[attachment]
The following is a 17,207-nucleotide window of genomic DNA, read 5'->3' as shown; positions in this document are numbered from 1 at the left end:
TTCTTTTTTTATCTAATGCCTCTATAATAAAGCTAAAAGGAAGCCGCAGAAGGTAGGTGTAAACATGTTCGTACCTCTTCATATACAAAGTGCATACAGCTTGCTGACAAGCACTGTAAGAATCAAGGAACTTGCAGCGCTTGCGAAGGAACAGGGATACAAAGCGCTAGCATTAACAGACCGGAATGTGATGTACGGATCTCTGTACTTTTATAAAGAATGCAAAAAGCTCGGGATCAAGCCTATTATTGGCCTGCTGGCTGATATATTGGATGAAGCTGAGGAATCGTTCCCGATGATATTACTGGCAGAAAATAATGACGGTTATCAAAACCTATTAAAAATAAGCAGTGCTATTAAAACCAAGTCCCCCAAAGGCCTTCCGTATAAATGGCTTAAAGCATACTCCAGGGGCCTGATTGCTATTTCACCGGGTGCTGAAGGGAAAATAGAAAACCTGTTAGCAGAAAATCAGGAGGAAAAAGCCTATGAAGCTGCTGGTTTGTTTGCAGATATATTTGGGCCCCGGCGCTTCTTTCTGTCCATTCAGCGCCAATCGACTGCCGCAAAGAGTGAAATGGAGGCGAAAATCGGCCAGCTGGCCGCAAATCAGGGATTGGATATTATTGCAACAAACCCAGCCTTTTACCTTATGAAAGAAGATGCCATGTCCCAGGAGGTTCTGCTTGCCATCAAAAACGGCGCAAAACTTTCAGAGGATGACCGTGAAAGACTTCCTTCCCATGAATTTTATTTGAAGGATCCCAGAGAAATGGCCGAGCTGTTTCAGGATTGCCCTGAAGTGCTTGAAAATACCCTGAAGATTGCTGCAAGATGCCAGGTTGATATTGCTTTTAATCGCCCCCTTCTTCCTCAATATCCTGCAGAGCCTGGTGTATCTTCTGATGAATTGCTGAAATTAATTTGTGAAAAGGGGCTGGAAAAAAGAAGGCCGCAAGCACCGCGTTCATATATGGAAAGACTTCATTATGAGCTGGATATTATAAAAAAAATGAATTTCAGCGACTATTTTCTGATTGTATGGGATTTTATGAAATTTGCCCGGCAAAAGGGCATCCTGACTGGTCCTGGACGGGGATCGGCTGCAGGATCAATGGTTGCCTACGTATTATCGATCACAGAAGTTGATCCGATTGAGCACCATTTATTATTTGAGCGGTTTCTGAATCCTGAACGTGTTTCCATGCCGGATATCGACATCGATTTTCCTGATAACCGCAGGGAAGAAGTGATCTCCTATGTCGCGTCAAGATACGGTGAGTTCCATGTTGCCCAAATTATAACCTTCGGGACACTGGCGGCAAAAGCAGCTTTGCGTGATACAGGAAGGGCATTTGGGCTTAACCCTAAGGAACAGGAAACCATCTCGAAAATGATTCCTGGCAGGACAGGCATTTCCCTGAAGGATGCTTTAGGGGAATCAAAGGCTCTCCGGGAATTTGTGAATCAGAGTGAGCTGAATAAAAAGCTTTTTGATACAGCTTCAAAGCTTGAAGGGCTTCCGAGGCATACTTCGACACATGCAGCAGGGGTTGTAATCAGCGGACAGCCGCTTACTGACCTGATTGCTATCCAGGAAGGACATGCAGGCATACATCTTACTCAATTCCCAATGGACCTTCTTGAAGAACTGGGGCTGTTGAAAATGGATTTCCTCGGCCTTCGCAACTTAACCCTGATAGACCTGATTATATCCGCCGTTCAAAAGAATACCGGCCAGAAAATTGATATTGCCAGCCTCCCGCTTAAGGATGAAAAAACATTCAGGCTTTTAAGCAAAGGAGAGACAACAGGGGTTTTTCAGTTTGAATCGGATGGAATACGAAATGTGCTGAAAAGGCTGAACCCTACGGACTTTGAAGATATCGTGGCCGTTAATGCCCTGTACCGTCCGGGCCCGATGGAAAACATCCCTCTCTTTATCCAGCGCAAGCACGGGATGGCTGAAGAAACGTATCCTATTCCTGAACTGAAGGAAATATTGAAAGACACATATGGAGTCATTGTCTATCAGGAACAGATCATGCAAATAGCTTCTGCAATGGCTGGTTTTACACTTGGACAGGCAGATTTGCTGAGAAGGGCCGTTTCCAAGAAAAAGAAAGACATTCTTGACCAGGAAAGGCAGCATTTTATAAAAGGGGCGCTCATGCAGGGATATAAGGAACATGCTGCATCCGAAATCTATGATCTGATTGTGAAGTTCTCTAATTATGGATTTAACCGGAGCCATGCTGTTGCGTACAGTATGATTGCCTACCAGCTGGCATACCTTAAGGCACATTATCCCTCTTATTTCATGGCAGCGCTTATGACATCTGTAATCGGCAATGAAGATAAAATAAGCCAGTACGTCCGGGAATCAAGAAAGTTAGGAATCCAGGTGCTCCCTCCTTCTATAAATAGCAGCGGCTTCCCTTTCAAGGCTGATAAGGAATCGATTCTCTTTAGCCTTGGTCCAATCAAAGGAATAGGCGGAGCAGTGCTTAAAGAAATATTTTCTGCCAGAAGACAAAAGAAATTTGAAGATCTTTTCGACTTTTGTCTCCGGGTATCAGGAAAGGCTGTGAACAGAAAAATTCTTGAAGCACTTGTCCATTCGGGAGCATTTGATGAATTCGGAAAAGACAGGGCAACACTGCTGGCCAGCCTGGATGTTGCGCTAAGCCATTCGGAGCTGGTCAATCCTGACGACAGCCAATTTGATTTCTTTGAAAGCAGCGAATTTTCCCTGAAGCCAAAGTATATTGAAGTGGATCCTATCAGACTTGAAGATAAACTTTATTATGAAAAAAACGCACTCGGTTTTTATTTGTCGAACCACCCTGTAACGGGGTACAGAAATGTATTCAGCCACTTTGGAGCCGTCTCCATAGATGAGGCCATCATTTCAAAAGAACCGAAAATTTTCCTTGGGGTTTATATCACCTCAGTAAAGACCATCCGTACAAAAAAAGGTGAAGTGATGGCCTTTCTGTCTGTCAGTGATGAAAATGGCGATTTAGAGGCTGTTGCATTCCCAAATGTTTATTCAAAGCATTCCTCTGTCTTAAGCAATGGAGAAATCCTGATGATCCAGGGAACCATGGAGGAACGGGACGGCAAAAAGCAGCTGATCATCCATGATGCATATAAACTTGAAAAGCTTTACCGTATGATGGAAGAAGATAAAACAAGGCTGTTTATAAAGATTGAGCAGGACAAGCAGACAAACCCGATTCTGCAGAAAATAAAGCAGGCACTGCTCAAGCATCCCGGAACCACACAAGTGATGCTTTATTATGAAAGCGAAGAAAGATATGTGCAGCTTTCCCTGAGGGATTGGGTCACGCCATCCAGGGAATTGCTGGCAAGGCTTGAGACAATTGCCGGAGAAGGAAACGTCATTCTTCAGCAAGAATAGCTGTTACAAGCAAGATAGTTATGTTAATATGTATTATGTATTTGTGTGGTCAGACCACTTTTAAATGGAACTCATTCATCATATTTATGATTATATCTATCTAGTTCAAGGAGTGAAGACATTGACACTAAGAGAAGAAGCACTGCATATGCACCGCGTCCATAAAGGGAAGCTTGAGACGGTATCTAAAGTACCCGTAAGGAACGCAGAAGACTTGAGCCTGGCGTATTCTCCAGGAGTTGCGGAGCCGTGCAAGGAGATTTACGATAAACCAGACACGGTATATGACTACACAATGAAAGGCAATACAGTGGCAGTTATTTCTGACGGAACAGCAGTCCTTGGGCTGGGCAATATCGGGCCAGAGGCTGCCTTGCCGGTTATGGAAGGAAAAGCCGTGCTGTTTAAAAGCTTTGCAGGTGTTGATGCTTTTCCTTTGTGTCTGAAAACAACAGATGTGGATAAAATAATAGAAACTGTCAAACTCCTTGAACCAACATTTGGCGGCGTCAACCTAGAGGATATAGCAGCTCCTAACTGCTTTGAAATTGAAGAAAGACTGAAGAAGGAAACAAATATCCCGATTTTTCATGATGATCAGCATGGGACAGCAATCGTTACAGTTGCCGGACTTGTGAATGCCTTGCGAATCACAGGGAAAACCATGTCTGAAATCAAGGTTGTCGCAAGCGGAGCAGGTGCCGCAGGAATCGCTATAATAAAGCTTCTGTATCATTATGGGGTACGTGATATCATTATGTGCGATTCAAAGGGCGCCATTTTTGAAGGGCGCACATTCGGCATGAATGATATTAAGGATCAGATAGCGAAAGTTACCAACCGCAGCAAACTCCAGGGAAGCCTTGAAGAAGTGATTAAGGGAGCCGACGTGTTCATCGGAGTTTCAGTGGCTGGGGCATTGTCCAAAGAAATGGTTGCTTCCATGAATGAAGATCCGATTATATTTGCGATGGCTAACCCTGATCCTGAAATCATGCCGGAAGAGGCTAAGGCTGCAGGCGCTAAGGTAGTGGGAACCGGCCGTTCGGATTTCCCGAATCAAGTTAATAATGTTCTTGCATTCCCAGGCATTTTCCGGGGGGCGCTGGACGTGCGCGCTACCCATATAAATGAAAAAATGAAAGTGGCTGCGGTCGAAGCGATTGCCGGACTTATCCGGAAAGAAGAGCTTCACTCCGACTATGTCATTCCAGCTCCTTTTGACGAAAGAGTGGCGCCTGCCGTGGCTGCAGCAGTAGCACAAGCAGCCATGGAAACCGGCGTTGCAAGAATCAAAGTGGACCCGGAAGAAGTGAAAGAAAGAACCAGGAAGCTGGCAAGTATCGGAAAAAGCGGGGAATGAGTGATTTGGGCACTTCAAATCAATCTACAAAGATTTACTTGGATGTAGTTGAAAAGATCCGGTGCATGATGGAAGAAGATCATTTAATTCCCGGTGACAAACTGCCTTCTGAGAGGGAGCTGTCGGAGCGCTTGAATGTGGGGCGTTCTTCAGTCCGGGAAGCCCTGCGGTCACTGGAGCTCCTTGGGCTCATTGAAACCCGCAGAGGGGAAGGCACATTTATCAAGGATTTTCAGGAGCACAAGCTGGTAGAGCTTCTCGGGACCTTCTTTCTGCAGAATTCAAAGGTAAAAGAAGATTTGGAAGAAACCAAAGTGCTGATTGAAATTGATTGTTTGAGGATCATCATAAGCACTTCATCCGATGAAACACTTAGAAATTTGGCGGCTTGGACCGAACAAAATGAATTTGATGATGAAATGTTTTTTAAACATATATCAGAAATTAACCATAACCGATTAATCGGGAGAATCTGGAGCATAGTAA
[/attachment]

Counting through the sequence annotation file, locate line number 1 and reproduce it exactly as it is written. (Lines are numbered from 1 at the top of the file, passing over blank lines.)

The following is a 17,207-nucleotide window of genomic DNA, read 5'->3' as shown; positions in this document are numbered from 1 at the left end: